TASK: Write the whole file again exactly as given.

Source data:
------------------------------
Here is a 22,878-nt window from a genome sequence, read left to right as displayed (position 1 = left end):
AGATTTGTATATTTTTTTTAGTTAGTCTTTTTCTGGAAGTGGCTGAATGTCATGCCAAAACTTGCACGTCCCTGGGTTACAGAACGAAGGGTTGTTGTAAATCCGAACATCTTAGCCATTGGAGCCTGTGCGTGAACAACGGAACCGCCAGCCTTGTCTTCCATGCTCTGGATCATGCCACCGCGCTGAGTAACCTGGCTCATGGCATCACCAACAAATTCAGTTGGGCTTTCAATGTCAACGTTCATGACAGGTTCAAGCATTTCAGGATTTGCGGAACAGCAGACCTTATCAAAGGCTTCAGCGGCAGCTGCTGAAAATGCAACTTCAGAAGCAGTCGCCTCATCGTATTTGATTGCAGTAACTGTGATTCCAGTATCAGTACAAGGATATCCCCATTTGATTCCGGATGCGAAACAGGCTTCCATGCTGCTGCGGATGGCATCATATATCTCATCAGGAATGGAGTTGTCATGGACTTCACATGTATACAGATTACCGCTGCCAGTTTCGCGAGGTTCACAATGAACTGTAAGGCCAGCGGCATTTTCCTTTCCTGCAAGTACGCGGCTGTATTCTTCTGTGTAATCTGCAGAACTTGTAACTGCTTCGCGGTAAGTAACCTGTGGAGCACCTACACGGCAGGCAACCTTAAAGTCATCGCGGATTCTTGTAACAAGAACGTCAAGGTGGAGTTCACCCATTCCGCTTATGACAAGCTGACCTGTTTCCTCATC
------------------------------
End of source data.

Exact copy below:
Here is a 22,878-nt window from a genome sequence, read left to right as displayed (position 1 = left end):
AGATTTGTATATTTTTTTTAGTTAGTCTTTTTCTGGAAGTGGCTGAATGTCATGCCAAAACTTGCACGTCCCTGGGTTACAGAACGAAGGGTTGTTGTAAATCCGAACATCTTAGCCATTGGAGCCTGTGCGTGAACAACGGAACCGCCAGCCTTGTCTTCCATGCTCTGGATCATGCCACCGCGCTGAGTAACCTGGCTCATGGCATCACCAACAAATTCAGTTGGGCTTTCAATGTCAACGTTCATGACAGGTTCAAGCATTTCAGGATTTGCGGAACAGCAGACCTTATCAAAGGCTTCAGCGGCAGCTGCTGAAAATGCAACTTCAGAAGCAGTCGCCTCATCGTATTTGATTGCAGTAACTGTGATTCCAGTATCAGTACAAGGATATCCCCATTTGATTCCGGATGCGAAACAGGCTTCCATGCTGCTGCGGATGGCATCATATATCTCATCAGGAATGGAGTTGTCATGGACTTCACATGTATACAGATTACCGCTGCCAGTTTCGCGAGGTTCACAATGAACTGTAAGGCCAGCGGCATTTTCCTTTCCTGCAAGTACGCGGCTGTATTCTTCTGTGTAATCTGCAGAACTTGTAACTGCTTCGCGGTAAGTAACCTGTGGAGCACCTACACGGCAGGCAACCTTAAAGTCATCGCGGATTCTTGTAACAAGAACGTCAAGGTGGAGTTCACCCATTCCGCTTATGACAAGCTGACCTGTTTCCTCATC